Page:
Health & Environment

Stress Relief Using Environmental And Lifestyle Changes

If you’re struggling to reduce stress levels in your life, some subtle changes to your environment and day-to-day activities can help.
May 20, 2019

Trail running
A growing number of studies show visiting green spaces and being exposed to natural environments can reduce stress.

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The trickle-down effects of stress can make you sick, give you a nosebleed and even stop your period. Often, people may have trouble recognizing and preventing stress, which can ultimately further increase their stress levels. Bradley Bogdan, LCSW-S, clinical social work supervisor at the Department of Psychiatry in the Texas A&M College of Medicine, explains some simple ways you can position yourself using your day-to-day routine and environment to reduce your stress levels.

Nature: Surround yourself with nature to help stress relief

A growing number of studies show visiting green spaces and being exposed to natural environments can reduce stress. “Natural-looking spaces have a big effect on minimizing stress and improving your overall health,” Bogdan said. “Simply viewing representations of nature helps reduce stress. Many hospitals often put a fake skylight above beds to create calming environments.”

For example, a new partnership between Houston Methodist Hospital, the Texas A&M University and Texas by Nature founded the Center for Health and Nature. The new center works to incorporate nature into healing environments.

If you are feeling chronically stressed, try to incorporate more nature-themed elements into your work and living space. Whether pictures, aquariums or greenery, elements of nature are proven to reduce stress levels.

Exercise: Find reliable, healthy ways to relieve stress

“Many people struggle to find healthy ways to discharge their stress,” Bogdan said. “Finding a reliable way to discharge stress is critical. You will never get rid of all stress. It will always be a factor, and people need to know how to control it day-to-day.”

Exercise is a great tool to regulate stress. “To help stress, you do not need much exercise. What matters the most is that you do it regularly, more so than strenuously,” Bogdan said.

Social connection: Utilize all members your social circle to encourage stress relief

“A regular amount of positive social interaction is important,” Bogdan said. “Different from those with whom you share a deep connection, a broad level of low-stake relationships is important to maintaining healthy stress levels.”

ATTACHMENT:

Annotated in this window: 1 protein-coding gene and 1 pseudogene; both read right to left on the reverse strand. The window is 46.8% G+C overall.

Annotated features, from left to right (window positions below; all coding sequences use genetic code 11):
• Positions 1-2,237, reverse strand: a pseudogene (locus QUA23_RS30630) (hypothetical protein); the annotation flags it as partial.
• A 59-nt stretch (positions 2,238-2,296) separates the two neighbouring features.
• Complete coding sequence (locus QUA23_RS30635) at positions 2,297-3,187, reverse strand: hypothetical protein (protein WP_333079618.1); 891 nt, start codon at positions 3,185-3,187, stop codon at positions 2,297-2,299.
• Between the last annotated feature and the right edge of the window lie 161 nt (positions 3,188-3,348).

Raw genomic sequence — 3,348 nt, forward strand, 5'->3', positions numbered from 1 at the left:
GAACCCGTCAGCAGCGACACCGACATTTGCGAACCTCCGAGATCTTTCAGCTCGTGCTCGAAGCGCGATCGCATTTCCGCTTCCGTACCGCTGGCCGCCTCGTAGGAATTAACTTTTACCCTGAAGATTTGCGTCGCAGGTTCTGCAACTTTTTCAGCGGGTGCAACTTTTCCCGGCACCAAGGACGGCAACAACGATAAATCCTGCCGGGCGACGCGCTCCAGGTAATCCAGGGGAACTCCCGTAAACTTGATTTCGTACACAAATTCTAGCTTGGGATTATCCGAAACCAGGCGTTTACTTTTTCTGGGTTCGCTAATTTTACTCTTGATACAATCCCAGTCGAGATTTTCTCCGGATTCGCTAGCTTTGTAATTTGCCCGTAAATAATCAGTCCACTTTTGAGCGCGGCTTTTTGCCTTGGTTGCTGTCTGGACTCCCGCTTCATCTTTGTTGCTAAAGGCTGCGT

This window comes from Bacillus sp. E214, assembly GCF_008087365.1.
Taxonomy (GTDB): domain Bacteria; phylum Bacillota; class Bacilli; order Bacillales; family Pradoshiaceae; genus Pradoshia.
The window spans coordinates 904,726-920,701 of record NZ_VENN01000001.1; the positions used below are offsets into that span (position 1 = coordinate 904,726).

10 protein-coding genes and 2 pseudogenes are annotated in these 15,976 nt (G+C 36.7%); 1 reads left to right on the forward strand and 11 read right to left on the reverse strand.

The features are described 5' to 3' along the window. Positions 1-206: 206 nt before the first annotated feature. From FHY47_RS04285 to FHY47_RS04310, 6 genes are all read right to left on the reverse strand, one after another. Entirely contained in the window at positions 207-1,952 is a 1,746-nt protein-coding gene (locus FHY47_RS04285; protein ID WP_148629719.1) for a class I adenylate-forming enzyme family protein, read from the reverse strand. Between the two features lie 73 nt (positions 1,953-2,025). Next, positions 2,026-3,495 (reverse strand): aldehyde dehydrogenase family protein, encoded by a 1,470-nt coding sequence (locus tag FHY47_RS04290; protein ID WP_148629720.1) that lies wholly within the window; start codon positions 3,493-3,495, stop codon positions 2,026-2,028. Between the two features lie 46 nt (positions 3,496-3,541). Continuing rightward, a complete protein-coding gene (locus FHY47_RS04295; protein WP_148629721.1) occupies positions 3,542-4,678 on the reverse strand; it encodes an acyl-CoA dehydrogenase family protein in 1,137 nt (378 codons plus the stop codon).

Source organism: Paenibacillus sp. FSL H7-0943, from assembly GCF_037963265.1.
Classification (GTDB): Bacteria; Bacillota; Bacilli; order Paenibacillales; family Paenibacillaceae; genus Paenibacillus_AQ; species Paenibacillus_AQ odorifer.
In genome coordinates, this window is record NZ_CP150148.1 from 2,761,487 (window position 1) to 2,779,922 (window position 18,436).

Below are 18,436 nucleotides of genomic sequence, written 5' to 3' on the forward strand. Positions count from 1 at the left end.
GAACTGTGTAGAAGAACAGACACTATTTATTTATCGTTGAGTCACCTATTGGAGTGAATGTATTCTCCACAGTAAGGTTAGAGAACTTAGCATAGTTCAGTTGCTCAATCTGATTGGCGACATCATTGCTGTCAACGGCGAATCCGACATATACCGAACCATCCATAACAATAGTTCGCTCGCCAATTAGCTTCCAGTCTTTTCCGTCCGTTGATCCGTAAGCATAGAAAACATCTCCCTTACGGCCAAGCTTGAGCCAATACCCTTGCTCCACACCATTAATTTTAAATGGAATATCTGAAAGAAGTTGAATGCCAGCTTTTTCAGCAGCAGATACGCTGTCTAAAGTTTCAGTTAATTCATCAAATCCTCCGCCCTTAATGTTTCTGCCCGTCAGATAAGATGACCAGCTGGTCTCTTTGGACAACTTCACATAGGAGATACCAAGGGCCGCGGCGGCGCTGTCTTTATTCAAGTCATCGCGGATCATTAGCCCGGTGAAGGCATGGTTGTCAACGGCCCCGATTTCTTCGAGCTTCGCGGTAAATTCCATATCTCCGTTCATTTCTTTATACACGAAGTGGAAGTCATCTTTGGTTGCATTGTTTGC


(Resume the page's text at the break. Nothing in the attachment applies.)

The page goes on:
For example, you may speak your mail carrier every day for a few minutes, but you may not necessarily invite him or her to dinner. This regular, small positive interaction with someone does wonders for reducing stress. Bogdan says engaging in regular social interaction has great implications on relieving stress.

Professional help: Can therapy help me feel less stressed?

“A lot of the common modalities of therapy is focused on working with people to think a different way,” Bogdan said. “Not necessarily changing the facts, but reframing how they think about the facts.”

Many times, financial stress can make people feel stuck in a stressful situation. People may struggle to make ends meet, and they often struggle with that stress monthly. Therapy can help these people re-evaluate their financial priorities. Perhaps, they do not need that specific car. Or perhaps, they easily succumb to peer pressure and eat out too often for their budget.

Similarly, therapy can also help relationship stress. “People may feel entrenched in a push and pull within a relationship,” Bogdan said. “Certain relationships can cause an incredible amount of stress.” A common example is the amount of stress caregivers feel when taking care of others. Therapy can help the caregiver understand that the entire burden does not have to be placed upon them.

Other ways to manage stress

“Ultimately, to better manage your stress, you need to find stress coping mechanisms that work for you,” Bogdan said. “One of the biggest problems people face is they rely on poor coping mechanisms.” While stress eating or binge drinking alcohol may temporarily provide some stress relief, they do not solve the underlying issue. Likewise, they end up causing more stress in the long term.

Bogdan also recommends getting a healthy amount of sleep and practicing daily mindfulness and meditation. Both sleep and meditation can improve your concentration and regulate your mood, which will make you better able to cope with stress.

Am I stressed?

“The first step to reducing your stress is recognizing you are stressed,” Bogdan said. “Stress is hard to recognize. Many people need a health care professional to tell them their back pain or chronic headaches are a result of stress, not another issue.”

If you are unsure how much stress is too much stress, or are having trouble managing your stress, then speak with your health care provider. Most primary care providers may be able to help you manage stress through lifestyle changes. They can also refer you to a therapist, like a licensed social worker, for more specialized help.

This article by Mary Leigh Meyer originally appeared in Vital Record.

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